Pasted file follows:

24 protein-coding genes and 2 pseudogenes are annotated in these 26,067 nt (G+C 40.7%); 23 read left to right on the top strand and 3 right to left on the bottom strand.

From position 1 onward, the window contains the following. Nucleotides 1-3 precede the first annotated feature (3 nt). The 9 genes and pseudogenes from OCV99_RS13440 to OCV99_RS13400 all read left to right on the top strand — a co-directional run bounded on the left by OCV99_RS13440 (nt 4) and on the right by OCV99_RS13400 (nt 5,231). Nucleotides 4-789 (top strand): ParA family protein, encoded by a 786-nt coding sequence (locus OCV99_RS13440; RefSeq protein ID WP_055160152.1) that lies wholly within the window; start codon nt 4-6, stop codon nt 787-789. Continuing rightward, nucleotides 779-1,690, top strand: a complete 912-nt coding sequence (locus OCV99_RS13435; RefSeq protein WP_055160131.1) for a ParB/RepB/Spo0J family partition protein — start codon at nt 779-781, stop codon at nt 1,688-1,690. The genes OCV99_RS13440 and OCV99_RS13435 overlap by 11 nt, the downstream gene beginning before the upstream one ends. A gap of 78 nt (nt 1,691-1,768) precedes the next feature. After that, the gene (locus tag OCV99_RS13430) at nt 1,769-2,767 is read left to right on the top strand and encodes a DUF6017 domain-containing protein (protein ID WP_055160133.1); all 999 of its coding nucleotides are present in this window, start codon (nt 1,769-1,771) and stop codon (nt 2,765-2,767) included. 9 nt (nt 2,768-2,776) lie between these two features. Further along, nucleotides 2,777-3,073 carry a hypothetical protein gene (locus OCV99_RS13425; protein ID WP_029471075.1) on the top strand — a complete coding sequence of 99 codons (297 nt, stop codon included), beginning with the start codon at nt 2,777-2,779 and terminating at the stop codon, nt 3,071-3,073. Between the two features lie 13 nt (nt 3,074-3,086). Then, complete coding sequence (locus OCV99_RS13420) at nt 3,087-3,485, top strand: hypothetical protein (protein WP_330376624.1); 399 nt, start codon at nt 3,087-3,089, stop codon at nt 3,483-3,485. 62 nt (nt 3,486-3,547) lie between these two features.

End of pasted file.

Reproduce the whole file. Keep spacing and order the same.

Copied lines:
24 protein-coding genes and 2 pseudogenes are annotated in these 26,067 nt (G+C 40.7%); 23 read left to right on the top strand and 3 right to left on the bottom strand.

From position 1 onward, the window contains the following. Nucleotides 1-3 precede the first annotated feature (3 nt). The 9 genes and pseudogenes from OCV99_RS13440 to OCV99_RS13400 all read left to right on the top strand — a co-directional run bounded on the left by OCV99_RS13440 (nt 4) and on the right by OCV99_RS13400 (nt 5,231). Nucleotides 4-789 (top strand): ParA family protein, encoded by a 786-nt coding sequence (locus OCV99_RS13440; RefSeq protein ID WP_055160152.1) that lies wholly within the window; start codon nt 4-6, stop codon nt 787-789. Continuing rightward, nucleotides 779-1,690, top strand: a complete 912-nt coding sequence (locus OCV99_RS13435; RefSeq protein WP_055160131.1) for a ParB/RepB/Spo0J family partition protein — start codon at nt 779-781, stop codon at nt 1,688-1,690. The genes OCV99_RS13440 and OCV99_RS13435 overlap by 11 nt, the downstream gene beginning before the upstream one ends. A gap of 78 nt (nt 1,691-1,768) precedes the next feature. After that, the gene (locus tag OCV99_RS13430) at nt 1,769-2,767 is read left to right on the top strand and encodes a DUF6017 domain-containing protein (protein ID WP_055160133.1); all 999 of its coding nucleotides are present in this window, start codon (nt 1,769-1,771) and stop codon (nt 2,765-2,767) included. 9 nt (nt 2,768-2,776) lie between these two features. Further along, nucleotides 2,777-3,073 carry a hypothetical protein gene (locus OCV99_RS13425; protein ID WP_029471075.1) on the top strand — a complete coding sequence of 99 codons (297 nt, stop codon included), beginning with the start codon at nt 2,777-2,779 and terminating at the stop codon, nt 3,071-3,073. Between the two features lie 13 nt (nt 3,074-3,086). Then, complete coding sequence (locus OCV99_RS13420) at nt 3,087-3,485, top strand: hypothetical protein (protein WP_330376624.1); 399 nt, start codon at nt 3,087-3,089, stop codon at nt 3,483-3,485. 62 nt (nt 3,486-3,547) lie between these two features.